US8786592B2 - Methods and systems for energy recovery in a display - Google Patents

Methods and systems for energy recovery in a display Download PDF

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US8786592B2
US8786592B2 US13/273,030 US201113273030A US8786592B2 US 8786592 B2 US8786592 B2 US 8786592B2 US 201113273030 A US201113273030 A US 201113273030A US 8786592 B2 US8786592 B2 US 8786592B2
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segment
inductor
voltage
circuit
connecting
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US20130093744A1 (en
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Wilhelmus Johannes Robertus Van Lier
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SnapTrack Inc
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Qualcomm MEMS Technologies Inc
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    • GPHYSICS
    • G09EDUCATION; CRYPTOGRAPHY; DISPLAY; ADVERTISING; SEALS
    • G09GARRANGEMENTS OR CIRCUITS FOR CONTROL OF INDICATING DEVICES USING STATIC MEANS TO PRESENT VARIABLE INFORMATION
    • G09G3/00Control arrangements or circuits, of interest only in connection with visual indicators other than cathode-ray tubes
    • G09G3/20Control arrangements or circuits, of interest only in connection with visual indicators other than cathode-ray tubes for presentation of an assembly of a number of characters, e.g. a page, by composing the assembly by combination of individual elements arranged in a matrix no fixed position being assigned to or needed to be assigned to the individual characters or partial characters
    • G09G3/34Control arrangements or circuits, of interest only in connection with visual indicators other than cathode-ray tubes for presentation of an assembly of a number of characters, e.g. a page, by composing the assembly by combination of individual elements arranged in a matrix no fixed position being assigned to or needed to be assigned to the individual characters or partial characters by control of light from an independent source
    • G09G3/3433Control arrangements or circuits, of interest only in connection with visual indicators other than cathode-ray tubes for presentation of an assembly of a number of characters, e.g. a page, by composing the assembly by combination of individual elements arranged in a matrix no fixed position being assigned to or needed to be assigned to the individual characters or partial characters by control of light from an independent source using light modulating elements actuated by an electric field and being other than liquid crystal devices and electrochromic devices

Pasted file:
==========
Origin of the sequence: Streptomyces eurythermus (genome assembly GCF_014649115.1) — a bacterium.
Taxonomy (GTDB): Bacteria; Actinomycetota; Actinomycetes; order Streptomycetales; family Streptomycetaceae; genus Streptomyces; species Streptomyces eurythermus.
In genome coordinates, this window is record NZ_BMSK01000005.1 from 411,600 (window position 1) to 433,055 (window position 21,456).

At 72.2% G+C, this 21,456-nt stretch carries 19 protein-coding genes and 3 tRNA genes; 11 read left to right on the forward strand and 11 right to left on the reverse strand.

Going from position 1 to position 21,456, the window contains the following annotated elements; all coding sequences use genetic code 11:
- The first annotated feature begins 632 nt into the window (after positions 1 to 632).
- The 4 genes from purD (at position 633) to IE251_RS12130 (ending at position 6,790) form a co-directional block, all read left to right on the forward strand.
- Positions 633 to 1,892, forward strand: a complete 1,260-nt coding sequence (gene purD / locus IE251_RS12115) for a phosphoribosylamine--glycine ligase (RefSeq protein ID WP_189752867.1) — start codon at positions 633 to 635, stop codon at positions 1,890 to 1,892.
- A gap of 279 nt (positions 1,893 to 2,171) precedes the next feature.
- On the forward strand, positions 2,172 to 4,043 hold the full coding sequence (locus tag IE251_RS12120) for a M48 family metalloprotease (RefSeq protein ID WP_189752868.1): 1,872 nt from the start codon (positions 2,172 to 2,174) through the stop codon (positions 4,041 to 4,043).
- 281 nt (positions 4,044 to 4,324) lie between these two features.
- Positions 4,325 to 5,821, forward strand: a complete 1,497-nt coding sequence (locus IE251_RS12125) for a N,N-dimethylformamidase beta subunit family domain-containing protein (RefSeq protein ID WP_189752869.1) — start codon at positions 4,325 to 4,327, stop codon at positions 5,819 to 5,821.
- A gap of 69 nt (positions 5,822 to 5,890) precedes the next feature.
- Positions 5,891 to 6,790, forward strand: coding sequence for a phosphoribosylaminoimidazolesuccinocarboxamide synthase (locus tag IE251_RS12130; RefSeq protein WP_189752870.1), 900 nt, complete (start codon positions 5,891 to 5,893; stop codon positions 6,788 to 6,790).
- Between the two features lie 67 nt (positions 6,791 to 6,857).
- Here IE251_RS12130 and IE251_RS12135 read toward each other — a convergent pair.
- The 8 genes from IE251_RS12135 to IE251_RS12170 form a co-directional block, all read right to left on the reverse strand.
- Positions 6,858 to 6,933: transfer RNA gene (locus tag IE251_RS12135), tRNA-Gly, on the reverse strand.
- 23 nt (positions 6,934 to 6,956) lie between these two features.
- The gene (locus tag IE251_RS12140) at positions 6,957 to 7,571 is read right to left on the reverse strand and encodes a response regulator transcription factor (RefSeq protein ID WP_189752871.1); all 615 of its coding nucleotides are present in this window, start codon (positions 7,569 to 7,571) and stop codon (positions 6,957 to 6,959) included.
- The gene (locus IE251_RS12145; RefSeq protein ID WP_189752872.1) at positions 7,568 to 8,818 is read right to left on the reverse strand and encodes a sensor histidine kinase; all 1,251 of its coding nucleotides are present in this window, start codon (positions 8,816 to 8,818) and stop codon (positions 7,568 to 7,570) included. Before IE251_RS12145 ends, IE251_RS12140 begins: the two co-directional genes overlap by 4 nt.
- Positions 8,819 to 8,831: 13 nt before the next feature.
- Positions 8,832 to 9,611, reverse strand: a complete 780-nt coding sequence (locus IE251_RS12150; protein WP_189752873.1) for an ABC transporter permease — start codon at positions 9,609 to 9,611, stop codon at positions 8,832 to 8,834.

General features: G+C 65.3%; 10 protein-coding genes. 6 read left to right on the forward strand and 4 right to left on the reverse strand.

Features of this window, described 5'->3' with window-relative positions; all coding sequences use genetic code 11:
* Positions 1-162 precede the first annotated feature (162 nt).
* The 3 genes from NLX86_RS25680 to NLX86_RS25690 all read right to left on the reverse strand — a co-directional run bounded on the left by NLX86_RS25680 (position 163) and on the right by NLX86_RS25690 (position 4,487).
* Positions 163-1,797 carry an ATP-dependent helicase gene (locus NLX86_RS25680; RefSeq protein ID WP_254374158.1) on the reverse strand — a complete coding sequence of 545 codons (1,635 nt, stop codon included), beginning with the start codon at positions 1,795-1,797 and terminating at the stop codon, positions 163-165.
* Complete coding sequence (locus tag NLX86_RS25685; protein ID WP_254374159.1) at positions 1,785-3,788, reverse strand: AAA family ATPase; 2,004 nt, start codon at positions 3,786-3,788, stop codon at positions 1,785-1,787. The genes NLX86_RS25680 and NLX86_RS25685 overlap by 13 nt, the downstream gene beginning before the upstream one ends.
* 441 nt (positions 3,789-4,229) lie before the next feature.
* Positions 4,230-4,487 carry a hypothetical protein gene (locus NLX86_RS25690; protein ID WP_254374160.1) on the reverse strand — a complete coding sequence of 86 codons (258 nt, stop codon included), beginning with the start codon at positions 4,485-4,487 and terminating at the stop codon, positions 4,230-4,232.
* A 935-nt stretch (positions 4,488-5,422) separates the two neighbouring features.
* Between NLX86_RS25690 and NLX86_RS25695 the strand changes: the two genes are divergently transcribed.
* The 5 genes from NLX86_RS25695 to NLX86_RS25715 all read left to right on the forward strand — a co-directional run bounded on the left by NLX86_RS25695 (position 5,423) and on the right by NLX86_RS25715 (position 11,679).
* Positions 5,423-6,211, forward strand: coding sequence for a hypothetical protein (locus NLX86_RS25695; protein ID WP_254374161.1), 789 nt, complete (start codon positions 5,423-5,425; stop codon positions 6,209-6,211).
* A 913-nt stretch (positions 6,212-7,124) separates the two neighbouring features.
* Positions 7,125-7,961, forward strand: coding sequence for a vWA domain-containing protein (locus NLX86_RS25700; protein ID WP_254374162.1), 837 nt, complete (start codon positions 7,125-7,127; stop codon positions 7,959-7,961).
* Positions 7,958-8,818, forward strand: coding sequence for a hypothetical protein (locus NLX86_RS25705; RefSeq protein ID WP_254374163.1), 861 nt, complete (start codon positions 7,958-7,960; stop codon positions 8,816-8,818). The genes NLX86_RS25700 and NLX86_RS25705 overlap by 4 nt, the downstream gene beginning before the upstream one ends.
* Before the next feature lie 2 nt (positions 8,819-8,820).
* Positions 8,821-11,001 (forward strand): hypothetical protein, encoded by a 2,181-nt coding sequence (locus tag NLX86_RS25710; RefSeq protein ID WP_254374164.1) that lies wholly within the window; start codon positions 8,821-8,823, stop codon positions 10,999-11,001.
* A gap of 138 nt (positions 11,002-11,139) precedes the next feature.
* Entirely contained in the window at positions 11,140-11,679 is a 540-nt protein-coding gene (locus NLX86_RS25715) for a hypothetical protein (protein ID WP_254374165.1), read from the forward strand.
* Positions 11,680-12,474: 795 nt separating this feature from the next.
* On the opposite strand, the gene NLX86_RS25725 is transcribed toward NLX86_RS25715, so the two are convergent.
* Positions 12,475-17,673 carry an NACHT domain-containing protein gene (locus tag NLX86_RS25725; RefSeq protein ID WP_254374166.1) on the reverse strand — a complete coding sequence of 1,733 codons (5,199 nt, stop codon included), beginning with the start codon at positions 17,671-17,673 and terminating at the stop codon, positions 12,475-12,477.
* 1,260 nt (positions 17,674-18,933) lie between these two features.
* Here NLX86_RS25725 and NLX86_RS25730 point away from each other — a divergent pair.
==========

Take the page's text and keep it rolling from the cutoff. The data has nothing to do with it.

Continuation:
• G09G3/3466Control arrangements or circuits, of interest only in connection with visual indicators other than cathode-ray tubes for presentation of an assembly of a number of characters, e.g. a page, by composing the assembly by combination of individual elements arranged in a matrix no fixed position being assigned to or needed to be assigned to the individual characters or partial characters by control of light from an independent source using light modulating elements actuated by an electric field and being other than liquid crystal devices and electrochromic devices based on interferometric effect
    • GPHYSICS
    • G09EDUCATION; CRYPTOGRAPHY; DISPLAY; ADVERTISING; SEALS
    • G09GARRANGEMENTS OR CIRCUITS FOR CONTROL OF INDICATING DEVICES USING STATIC MEANS TO PRESENT VARIABLE INFORMATION
    • G09G2310/00Command of the display device
    • G09G2310/02Addressing, scanning or driving the display screen or processing steps related thereto
    • G09G2310/0243Details of the generation of driving signals
    • G09G2310/0254Control of polarity reversal in general, other than for liquid crystal displays
    • GPHYSICS
    • G09EDUCATION; CRYPTOGRAPHY; DISPLAY; ADVERTISING; SEALS
    • G09GARRANGEMENTS OR CIRCUITS FOR CONTROL OF INDICATING DEVICES USING STATIC MEANS TO PRESENT VARIABLE INFORMATION
    • G09G2310/00Command of the display device
    • G09G2310/02Addressing, scanning or driving the display screen or processing steps related thereto
    • G09G2310/0264Details of driving circuits
    • G09G2310/0267Details of drivers for scan electrodes, other than drivers for liquid crystal, plasma or OLED displays
    • GPHYSICS
    • G09EDUCATION; CRYPTOGRAPHY; DISPLAY; ADVERTISING; SEALS
    • G09GARRANGEMENTS OR CIRCUITS FOR CONTROL OF INDICATING DEVICES USING STATIC MEANS TO PRESENT VARIABLE INFORMATION
    • G09G2330/00Aspects of power supply; Aspects of display protection and defect management
    • G09G2330/02Details of power systems and of start or stop of display operation